From setting up mics to laying in effects, some simple strategies for crafting a sound to fit the direction of the song
Now that you’ve compiled your latest round of originals, how are you going to present the new work to an increasingly judgmental listening public? As we’ve frequently discussed within these pages, the art of creative engineering is nearly as important as the song craft itself. Here are a handful of proven methods for creating a sonic landscape to match the feel of your new material.
Naturally the easiest way to gussy up any recording is to judiciously drop in a few basic effects here and there. A splash of reverb adds instant dimension to an otherwise lifeless lead vocal or bare-bones instrumental overlay; some slapback delay or repeat echo can produce the same result, while providing a bit of rhythmic feel as well. To avoid a hyper-wet sound when using reverb, boost the level of the pre-delay on your effect settings, which will increase the space between the dry and “colored” signals (you can also pan the pre-delayed signal so that the sound of the reverb “jumps” across the stereo spectrum).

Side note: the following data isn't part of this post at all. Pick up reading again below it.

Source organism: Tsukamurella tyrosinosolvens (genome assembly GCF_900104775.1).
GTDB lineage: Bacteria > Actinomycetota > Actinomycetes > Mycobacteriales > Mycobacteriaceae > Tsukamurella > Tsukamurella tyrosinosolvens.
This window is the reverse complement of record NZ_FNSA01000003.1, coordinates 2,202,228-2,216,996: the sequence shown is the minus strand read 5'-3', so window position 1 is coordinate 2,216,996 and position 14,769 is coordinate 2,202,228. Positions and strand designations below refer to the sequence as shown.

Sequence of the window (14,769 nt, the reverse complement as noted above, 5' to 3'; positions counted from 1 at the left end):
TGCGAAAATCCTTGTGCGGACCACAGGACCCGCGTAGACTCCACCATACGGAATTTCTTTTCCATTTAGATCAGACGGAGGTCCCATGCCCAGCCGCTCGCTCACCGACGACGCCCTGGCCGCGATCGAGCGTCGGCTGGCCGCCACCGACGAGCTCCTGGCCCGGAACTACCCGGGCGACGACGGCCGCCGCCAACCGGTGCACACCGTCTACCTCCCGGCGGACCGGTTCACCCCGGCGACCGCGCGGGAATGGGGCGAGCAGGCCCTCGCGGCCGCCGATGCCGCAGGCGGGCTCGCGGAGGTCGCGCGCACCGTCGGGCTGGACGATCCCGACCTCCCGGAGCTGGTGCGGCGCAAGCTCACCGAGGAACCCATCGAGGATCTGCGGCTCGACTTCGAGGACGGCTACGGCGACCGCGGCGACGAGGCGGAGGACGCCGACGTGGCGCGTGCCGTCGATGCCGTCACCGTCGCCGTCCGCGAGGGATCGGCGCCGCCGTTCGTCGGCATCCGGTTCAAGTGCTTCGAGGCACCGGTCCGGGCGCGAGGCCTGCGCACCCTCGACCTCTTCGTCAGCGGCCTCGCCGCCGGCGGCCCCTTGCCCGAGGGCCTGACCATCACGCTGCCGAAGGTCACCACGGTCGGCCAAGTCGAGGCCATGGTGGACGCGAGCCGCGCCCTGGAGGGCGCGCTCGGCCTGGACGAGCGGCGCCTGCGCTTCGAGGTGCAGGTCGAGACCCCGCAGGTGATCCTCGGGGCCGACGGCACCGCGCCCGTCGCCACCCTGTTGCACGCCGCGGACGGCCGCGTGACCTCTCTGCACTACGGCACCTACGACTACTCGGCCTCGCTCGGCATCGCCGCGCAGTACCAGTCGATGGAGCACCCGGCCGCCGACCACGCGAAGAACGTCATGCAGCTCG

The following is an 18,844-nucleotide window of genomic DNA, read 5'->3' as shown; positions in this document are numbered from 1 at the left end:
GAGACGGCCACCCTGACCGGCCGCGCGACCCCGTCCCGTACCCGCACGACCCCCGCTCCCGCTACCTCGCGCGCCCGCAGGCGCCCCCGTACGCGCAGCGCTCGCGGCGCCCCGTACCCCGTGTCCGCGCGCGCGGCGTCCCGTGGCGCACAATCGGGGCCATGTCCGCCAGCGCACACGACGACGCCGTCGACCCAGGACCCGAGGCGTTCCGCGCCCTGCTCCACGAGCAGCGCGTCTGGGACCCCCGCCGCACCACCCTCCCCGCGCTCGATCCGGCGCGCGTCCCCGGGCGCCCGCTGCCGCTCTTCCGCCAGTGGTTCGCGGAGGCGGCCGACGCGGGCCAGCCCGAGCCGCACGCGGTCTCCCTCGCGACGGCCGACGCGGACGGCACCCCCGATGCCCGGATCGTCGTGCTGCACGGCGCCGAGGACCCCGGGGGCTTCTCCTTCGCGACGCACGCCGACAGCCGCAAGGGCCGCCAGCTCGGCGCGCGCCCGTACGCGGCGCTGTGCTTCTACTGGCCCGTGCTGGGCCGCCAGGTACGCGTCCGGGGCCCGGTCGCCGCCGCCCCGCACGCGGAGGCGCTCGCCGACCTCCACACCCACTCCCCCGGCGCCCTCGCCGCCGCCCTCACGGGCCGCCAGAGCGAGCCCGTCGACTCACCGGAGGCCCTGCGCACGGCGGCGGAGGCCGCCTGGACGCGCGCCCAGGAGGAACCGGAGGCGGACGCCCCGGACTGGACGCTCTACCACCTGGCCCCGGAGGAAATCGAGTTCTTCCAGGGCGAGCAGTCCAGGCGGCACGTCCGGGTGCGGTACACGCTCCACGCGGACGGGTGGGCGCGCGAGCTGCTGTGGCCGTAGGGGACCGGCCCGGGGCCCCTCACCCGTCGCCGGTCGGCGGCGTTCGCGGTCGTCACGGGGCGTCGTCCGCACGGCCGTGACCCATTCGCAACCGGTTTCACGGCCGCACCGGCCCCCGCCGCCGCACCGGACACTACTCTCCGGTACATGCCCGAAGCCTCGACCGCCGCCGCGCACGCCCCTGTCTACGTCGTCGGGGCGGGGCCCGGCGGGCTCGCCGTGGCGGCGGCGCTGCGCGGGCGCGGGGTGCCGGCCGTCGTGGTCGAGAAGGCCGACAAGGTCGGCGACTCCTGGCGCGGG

A compressor-limiter can also be a potent weapon. At a moderate setting the compressor levels, rather than effects, the signal (hence the “limiter” designation); raising the compressor’s “attack” while decreasing the “release” and “threshold” settings produces a more aggressive sound, suitable for lead vocal, acoustic guitar, drums, and other parts. Because the compressor responds differently depending on the volume of the source, experimentation is key; settings that you’ve used on a snare-drum mic, for instance, may be totally inappropriate when it comes time to record a vocal part.
When processing tracks, avoid overdoing it. Excessive use of delay or reverb can easily cause a recording to lose its focus; though a compressed mix might sound awesome in your basement, if radio play is your goal, bear in mind that the added broadcast compression will likely squash your pre-squished track into oblivion.
Equalization can be used as an effect as well. Radically raising the mid-range while simultaneously rolling off the bass and treble can result in a nice strident piano sound (especially when combined with a bit of compression), and may also be used for lead and/or background vocals as well.
Of course there are more organic ways of achieving a sound to match the song—including how you use your microphone set-up. When recording an electric guitar or other amplified instrument, for example, standard operating procedure calls for a single microphone placed a few inches from the amp’s grille cloth. If your goal is to create a more ambient, live vibe, however, try situating a second microphone 5-10 feet away from the source in order to capture the natural room sound (as well as some live leakage from nearby instruments). When mixing, place the two tracks at opposing ends of the stereo spectrum.